- Memorial Day Parade
- Second Friday the 13th
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- Kreider Farms opens silo observation tower
- ‘Hello, Dolly!’ opens Thursday at EPAC
- ‘Somewhereville Station’ revisits the 50s and 60s
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‘Disco turkey’ Warwick drum major to perform ’70s hit during Macy’s Thanksgiving Day Parade
By: JOHN CRAWFORD Record Express Correspondent, Staff Writer
Paul Belessis can be a difficult person to track down. Amid the normal schedule of a high school senior, he is the drum major of this year’s highly successful Warwick Marching Band and also works long evening hours at a local movie theater. His mother, Kim, while helping to set up this interview, said her son leaves himself little time for sleep.
How fitting, then, that the drum major who rarely sleeps will be in the city that never does for Thanksgiving marching in the legendary Macy’s parade with the Great American Marching Band.
Since Saturday, Belessis has been in the Teaneck Sports Coliseum and Hotel with over 200 high school band members to practice for Thursday’s parade.
“I leave on Saturday and perform on Thursday,” he said. “We practice all week (and) that is pretty much it.”
His summary understates the work he and his bandmates will do prior to big holiday event. He received his music in October and has worked on it on his own during study halls. At Teaneck, the team will be up early each morning to practice.
“We are probably going to practice about 30 hours,” Belessis said. “The show is about a minute and a half. We’re doing ‘Disco Inferno’ as our march and an original piece for the 85th anniversary.”
The Macy’s Thanksgiving Day Parade tradition started in 1924.
During the week leading up to the 85th parade, Belessis’ band drills each day until about 3 p.m., followed by planned excursions in New York City.
“We’re doing all this fun stuff,” he said. “We’re going to the new World Trade Center, The Rock. We’re going to a Broadway show and the Bubba Gump Shrimp Company.”
The parade, naturally, is the highlight for Belessis and Thanksgiving Day will be a long one with little sleep as they will be up at 2 a.m. The parade starts at 9 a.m.
“We leave pretty early and we practice at Central Park that morning (around 4 a.m.),” he said. “They will open Hard Rock Café for us early that morning, just for the band, and we’ll have breakfast there.”
“I think we lead off the parade,” he added. “We start at Central Park West and go down Seventh and Sixth avenues to Macy’s and then Herald Square.”
NBC will broadcast the parade, but the Belessis family will need friends to record it for them as they — Kim (mom), Nick (dad) and Steph (sister) — will be along the parade route with Paul’s friend Dane Stoyanovich and his sister Jenae.
“I’ll probably see it eventually on YouTube, but I am more excited to live it,” said Belessis with a smile.
The parade will culminate a successful season for the six-year member of Warwick’s band, one that started at the Drum Major Academy after he was appointed WHS’ drum major in the spring.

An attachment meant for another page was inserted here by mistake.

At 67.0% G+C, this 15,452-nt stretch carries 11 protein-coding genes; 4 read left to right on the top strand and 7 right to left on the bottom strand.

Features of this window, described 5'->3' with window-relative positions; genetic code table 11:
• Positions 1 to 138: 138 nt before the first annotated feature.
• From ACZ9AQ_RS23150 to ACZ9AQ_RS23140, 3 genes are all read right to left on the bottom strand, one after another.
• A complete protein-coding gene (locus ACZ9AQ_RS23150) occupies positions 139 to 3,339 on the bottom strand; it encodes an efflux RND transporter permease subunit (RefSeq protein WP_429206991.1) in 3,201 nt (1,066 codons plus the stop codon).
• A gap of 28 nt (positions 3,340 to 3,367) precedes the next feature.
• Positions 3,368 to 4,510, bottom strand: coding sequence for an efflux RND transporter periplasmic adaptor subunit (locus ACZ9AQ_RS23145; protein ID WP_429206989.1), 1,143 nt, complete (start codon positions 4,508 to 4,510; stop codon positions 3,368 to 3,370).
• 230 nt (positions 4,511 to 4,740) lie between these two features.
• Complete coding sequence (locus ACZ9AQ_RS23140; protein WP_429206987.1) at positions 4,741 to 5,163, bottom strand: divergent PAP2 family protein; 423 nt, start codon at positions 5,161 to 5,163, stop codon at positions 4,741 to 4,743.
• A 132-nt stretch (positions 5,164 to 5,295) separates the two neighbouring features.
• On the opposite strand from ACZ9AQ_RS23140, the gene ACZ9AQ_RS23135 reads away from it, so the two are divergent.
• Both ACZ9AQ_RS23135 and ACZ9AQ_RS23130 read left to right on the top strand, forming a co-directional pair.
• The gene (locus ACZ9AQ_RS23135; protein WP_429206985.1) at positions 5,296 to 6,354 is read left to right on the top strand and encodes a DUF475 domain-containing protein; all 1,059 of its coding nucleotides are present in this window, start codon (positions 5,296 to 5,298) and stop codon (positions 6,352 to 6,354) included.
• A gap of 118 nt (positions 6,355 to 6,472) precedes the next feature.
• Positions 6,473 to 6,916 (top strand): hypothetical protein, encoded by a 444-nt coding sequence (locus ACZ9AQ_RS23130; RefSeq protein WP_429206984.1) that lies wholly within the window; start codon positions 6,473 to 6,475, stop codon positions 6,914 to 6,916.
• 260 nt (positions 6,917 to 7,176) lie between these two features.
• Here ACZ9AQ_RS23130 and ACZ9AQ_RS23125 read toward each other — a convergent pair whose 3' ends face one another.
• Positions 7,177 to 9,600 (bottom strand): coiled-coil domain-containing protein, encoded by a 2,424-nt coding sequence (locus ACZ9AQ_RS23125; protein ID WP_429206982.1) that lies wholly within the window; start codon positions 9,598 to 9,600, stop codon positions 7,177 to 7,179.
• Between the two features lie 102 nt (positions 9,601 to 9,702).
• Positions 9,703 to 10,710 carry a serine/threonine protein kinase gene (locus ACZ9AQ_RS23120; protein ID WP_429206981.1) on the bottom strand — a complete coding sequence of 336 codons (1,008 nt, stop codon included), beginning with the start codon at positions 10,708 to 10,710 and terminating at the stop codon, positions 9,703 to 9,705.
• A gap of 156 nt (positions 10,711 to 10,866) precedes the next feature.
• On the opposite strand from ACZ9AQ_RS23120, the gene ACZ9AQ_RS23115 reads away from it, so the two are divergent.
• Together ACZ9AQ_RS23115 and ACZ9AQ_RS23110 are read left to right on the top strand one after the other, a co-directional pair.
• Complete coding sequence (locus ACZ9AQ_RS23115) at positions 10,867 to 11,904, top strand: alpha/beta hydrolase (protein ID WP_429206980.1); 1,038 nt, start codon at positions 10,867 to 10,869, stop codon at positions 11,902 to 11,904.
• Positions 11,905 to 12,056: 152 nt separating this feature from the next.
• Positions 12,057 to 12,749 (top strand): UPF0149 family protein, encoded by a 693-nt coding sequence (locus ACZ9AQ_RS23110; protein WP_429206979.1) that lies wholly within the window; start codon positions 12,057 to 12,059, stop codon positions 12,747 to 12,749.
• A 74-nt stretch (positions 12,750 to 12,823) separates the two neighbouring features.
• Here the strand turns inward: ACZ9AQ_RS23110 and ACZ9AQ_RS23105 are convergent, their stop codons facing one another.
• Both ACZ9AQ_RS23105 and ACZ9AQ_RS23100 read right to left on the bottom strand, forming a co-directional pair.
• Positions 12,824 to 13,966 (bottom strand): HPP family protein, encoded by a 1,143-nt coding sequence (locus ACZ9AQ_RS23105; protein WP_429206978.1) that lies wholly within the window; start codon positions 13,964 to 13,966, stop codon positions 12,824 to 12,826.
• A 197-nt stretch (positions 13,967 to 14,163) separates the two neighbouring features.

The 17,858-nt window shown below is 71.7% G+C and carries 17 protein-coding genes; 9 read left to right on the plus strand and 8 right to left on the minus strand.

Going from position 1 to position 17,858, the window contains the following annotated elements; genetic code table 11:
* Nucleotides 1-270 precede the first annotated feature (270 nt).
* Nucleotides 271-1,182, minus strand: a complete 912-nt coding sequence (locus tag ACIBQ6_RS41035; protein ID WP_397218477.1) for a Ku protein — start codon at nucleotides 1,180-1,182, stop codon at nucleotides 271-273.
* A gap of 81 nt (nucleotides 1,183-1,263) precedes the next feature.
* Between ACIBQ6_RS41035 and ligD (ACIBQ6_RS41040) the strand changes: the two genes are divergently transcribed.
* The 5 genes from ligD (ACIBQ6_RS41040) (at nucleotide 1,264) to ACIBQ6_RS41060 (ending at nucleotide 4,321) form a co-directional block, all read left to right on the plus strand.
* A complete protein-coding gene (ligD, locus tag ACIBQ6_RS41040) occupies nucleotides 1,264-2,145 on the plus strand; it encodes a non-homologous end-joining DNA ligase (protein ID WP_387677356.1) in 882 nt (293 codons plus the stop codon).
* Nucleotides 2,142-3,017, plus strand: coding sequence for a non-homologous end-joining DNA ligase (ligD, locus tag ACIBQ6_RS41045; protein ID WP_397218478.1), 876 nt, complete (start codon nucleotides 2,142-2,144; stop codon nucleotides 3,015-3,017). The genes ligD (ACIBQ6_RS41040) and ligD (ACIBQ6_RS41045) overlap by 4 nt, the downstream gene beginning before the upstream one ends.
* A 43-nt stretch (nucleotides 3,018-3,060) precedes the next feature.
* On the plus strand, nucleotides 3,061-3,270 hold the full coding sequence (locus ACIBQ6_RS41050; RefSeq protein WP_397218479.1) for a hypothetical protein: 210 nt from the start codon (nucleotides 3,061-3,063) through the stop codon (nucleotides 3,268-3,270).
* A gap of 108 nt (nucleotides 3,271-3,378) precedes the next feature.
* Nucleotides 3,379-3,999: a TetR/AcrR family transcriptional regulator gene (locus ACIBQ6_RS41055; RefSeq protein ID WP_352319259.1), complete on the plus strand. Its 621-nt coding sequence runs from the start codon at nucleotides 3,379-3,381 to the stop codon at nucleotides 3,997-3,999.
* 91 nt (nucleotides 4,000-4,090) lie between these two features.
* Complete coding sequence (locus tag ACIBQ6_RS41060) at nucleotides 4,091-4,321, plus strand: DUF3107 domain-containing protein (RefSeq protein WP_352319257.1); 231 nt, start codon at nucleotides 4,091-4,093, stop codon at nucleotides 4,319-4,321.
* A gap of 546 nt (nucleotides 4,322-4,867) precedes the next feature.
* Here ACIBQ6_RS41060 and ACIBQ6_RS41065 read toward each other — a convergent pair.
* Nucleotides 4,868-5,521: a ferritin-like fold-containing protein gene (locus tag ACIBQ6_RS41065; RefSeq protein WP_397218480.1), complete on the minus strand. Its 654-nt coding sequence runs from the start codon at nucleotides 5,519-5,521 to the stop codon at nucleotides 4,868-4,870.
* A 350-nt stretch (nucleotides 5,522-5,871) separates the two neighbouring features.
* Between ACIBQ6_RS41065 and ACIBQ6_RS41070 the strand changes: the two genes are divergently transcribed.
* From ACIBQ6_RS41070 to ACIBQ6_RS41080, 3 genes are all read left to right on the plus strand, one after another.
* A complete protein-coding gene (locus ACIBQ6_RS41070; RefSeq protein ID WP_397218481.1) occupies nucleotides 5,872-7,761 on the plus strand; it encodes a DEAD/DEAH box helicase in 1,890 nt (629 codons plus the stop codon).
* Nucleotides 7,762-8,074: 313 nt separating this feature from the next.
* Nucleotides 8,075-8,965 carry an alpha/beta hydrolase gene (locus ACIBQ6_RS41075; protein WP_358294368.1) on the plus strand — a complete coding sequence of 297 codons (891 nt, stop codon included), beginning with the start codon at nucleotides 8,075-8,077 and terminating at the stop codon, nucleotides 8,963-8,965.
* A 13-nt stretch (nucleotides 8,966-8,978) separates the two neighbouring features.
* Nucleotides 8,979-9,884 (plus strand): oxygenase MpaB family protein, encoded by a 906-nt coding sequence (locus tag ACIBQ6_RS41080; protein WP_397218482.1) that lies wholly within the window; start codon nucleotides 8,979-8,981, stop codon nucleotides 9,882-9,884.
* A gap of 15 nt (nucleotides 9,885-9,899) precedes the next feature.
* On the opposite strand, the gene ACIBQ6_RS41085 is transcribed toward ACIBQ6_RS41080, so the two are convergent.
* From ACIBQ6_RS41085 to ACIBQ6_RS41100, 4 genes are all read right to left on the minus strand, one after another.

“What they do is they take you to outside sessions and teach you how to march and how to lead people in marching,” he said of the academy. “You go to indoor session in the afternoon and you learn how to conduct, and then again to another outdoor session in the evening to focus on the marching and teaching.”
The academy, which is how he became involved with the Great American Band, was in addition to the normal hours a band member practices through the summer and fall.
“On this year’s show, it’s hundreds of hours we put in,” he said. “We calculated it was upwards of a 120 hours of practice. We started in May and we finished Nov. 12.”
“I don’t think people realize how much work these kids put in on a daily basis to get the result,” said his mother.
The hours also helped overcome the late installation of Warwick’s show and the July appointment of the school’s new director, Matt Wolfe.
“The show is called ‘Joy’ and it is very different from what Warwick has done in the past,” said Wolfe earlier this year. “Warwick kind of does darker shows like ‘Samurai,’ ‘Machine’ and ‘Mutiny.’ All of them are kind of musically on the darker side, whereas ‘Joy’ is on the happy side of music, the joyful side.”
Wolfe and Belessis managed to pull the show together from their different pulpits, and Warwick began winning with their first performance at Hempfield’s Opening Knight.
“We placed first in every competition and we got third place in music (at the Cavalcade of Bands Championship in Hershey),” Belessis pointed out. “Our score was a 93.2 at championships.”
The Thanksgiving parade will also culminate Belessis’ academic music career, as he does not plan to pursue band in college.
“I’m done after high school,” he said. “I did six years (of band). All good things have to come to an end eventually. I have good memories of what I did here.”
Belessis said his best memory from high school will be leading his friends.
“To be able to conduct a band that was so inspirational … Everyone put forth so much effort,” he said, looking back on his senior year.
“He grew as a person,” said his mother, referring her son’s high school career. “He has confidence as a person. He’s matured, especially with the leading. He had to step up and set an example.”
It’s been a long and rewarding six years for Paul Belessis. Maybe now, come Friday, he can get some sleep. 85th Annual
New York City
Thursday, Nov. 24
9 a.m. to noon
Aired live on NBC More MACY’S PARADE, page A15